Composition 1 - Week 6
Composition 1 - Week 6 Eng 105
Popular in English Composition 1
verified elite notetaker
Popular in ENGLISH (ENG)
This 7 page Class Notes was uploaded by Mallorie Jones on Wednesday September 28, 2016. The Class Notes belongs to Eng 105 at Northwest Iowa Community College taught by Patrick R. Johnson in Fall 2016. Since its upload, it has received 5 views. For similar materials see English Composition 1 in ENGLISH (ENG) at Northwest Iowa Community College.
Reviews for Composition 1 - Week 6
Report this Material
What is Karma?
Karma is the currency of StudySoup.
You can buy or earn more Karma at anytime and redeem it for class notes, study guides, flashcards, and more!
Date Created: 09/28/16
Chapter 40 Word Choice Appropriateness → Choose best tone and level of formality that best fits your paper ● Formal language used by people who are considering topics seriously ● Informal resembles ordinary conservation → choose common words instead of Jargons ● *specialized vocab for certain fields of study → Use euphemisms sparingly ● *plain truths dressed attractively ○ “He passed away” vs “He died” → Avoid slang ● *Informal language more common in speech Exact Words → Choose words for connotation as well as denotation ● Denotation basic definition → dictionary ● Connotation - he shades of the meaning set apart from its synonyms → what the word suggests → Avoid cliches ● Be specific and don’t be so vague → Use idioms in their correct form ● Idioms phrases that have become standard yet defy logic BiasFree Language → Avoid terms that include or imply man → omit words that denote gender → avoid implied stereotypes → Use Ms. for a woman with no known title Wordiness → Conciseness takes more effort than wordiness → simplify the expression → don’t use 10 words when you could use 5 Chapter 41 Punctuation Commas → separate structural elements → indicate a pause ● Use with coordinating conjunctions to join 2 main clauses ● Use after introductory clause, phrase or word ● Use between items in a series → 3 or more items ○ Oxford Comma Rule: ■ Final comma in a list of items ■ Confusion can occur if you don’t use it ● Example: I love my parents, Taylor Swift and Tom Hiddleston. ● Use between coordinate adjectives but not between cumulative adjectives ○ Coordinate Adj. adjectives that function independently of each other while modifying the same noun ○ Cumulative adj. work together to create a single unified picture of the noun they modify ● Use to set off . . . ○ Nonrestrictive phrase or clause ■ Nonrestrictive modifier adds a fact that isn’t essential ■ Restrictive modifier essential ○ Nonrestrictive appositives ○ Conjunctive adverbs ○ Parenthetical expressions ○ A phrase or clause expressing content ○ An absolute phrase Parallel Structure ● Parallelism; emphasizes similarities or differences among items. → creating a series of words, phrases clauses or sentence with the same grammatical form → involves similar language choices ● Keep all elements in the same grammatical form ○ Linked by a coordinating or correlative conjunction ● Make the elements in a comparison parallel in form ● Repeat rather than mix leadin words ○ Use that, who, whom, when, where Chapter 8 Explaining Cause and Effects → Causes events that produced something to happen → Effects the result of several accompanying factors → some causes can be proven (factual) → other causes are speculation (“may” or “could”) Generating Ideas ● Find a topic → brainstorm important moments of your life ● List causes and effects → consider what major and minor causes and effects were ● Consider sources of support → what caused these causes? Planning, Drafting and Developing ● Start with a scratch outline and thesis → brief skeletal outline ● Organize to show causes and effects to our audience I. The situation II. It’s causes III. It’s effects → Not “here’s a cause, here’s an effect (repeat)” ● Introduce the situation → describe any background info deemed necessary ● Work in your evidence → turn outline into paragraphs Revising and Editing → Revision Checklist ? Have you shown our readers your purpose in presenting causes or effects? ? Is your explanation thoughtful, searching, and reasonable? ? Where might you need to reorganize or add transitions so your paper is easy for readers to follow? If you are tracing causes, ? Have you made it clear that you are explaining causes/ ? Do you need to add any significant causes? ? At what points might you need to add more evidence to convince readers that the causal relationships are valid not just guesses? ? Do you need to drop any remote causes you can’t begin to proe? Or any assertion make without proof? ? Have you oversimplified by assuming that only one small cause accounts for a large outcome or that one thing caused another just by preceding it? If you are determining effects, ? Have you made it clear that you're explaining effects? ? What possible effects have you left out? Are any of them worth adding? ? At what points might you need more evidence that the effects occurred? ? Could any effect have resulted not from the cause you describe but from some other cause? → Editing Checklist ? Have you used correct verb tense and forms throughout? When you describe events in the past, is it clear what happened first and what happened next? ? Have you avoided creating fragments when adding causes or effects? Have you avoided comma splices or fused sentence when integrating ideas? ? Do your transitions and other introductory elements have commas after them, if these are needed?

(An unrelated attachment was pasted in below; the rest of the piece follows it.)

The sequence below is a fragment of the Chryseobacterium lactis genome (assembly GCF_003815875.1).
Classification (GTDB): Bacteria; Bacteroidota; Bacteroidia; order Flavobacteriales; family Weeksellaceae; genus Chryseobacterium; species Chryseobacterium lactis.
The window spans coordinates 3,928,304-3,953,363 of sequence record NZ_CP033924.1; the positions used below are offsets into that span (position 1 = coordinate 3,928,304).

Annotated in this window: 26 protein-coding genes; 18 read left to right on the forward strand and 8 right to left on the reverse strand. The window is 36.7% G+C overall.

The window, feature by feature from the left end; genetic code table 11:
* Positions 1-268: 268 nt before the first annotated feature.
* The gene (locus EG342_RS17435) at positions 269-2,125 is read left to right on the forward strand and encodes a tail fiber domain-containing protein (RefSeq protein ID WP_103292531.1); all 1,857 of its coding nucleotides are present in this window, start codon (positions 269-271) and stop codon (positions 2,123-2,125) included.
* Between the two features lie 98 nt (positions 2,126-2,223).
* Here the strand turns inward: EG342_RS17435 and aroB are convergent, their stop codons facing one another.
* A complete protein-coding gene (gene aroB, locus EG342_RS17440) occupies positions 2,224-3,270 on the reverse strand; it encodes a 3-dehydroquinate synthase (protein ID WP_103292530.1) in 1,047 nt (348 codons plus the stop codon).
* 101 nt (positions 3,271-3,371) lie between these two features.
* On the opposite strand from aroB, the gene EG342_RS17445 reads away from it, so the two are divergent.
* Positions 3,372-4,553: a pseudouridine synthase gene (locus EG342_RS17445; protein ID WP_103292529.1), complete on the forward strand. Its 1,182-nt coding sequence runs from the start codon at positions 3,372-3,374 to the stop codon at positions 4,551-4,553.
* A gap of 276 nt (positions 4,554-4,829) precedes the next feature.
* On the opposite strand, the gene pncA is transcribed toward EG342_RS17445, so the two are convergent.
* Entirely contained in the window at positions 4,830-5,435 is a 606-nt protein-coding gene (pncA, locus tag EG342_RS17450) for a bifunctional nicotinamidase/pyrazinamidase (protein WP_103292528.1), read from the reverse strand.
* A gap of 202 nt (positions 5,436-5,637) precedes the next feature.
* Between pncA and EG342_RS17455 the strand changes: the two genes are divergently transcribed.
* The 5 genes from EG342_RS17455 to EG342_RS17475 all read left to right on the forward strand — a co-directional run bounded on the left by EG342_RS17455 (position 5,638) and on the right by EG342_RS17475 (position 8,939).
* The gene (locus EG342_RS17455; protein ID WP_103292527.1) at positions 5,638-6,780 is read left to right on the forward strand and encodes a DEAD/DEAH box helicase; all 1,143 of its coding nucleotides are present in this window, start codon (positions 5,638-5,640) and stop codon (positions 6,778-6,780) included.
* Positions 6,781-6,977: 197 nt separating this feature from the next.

Are you sure you want to buy this material for
You're already Subscribed!
Looks like you've already subscribed to StudySoup, you won't need to purchase another subscription to get this material. To access this material simply click 'View Full Document'